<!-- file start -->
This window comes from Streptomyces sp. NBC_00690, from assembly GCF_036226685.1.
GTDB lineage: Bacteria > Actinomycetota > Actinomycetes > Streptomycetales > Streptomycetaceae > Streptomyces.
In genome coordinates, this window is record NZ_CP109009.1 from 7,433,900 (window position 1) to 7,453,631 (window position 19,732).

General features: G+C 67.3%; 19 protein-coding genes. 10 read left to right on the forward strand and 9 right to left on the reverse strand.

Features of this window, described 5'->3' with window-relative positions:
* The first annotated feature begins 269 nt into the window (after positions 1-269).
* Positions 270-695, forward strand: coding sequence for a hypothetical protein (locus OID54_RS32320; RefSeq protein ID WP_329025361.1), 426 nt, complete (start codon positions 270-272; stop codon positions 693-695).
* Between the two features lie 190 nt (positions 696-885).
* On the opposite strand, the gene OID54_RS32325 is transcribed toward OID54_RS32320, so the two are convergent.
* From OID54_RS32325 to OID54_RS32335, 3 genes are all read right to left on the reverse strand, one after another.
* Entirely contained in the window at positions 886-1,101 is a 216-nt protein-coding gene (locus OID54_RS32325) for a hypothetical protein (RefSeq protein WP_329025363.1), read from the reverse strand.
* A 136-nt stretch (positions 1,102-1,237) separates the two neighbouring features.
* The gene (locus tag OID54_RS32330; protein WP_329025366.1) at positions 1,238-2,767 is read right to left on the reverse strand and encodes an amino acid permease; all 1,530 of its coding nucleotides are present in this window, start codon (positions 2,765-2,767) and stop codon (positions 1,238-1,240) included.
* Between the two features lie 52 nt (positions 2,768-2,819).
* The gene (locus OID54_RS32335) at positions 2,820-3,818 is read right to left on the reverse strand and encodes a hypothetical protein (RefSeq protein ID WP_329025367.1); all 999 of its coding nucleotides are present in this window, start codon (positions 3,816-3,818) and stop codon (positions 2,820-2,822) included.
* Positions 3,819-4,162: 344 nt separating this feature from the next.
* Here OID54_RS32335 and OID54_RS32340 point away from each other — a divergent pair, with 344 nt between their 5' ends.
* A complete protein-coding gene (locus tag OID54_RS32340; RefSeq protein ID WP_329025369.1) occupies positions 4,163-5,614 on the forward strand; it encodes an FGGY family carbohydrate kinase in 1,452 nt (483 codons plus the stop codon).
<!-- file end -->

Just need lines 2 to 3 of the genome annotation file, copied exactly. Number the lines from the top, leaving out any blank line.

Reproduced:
GTDB lineage: Bacteria > Actinomycetota > Actinomycetes > Streptomycetales > Streptomycetaceae > Streptomyces.
In genome coordinates, this window is record NZ_CP109009.1 from 7,433,900 (window position 1) to 7,453,631 (window position 19,732).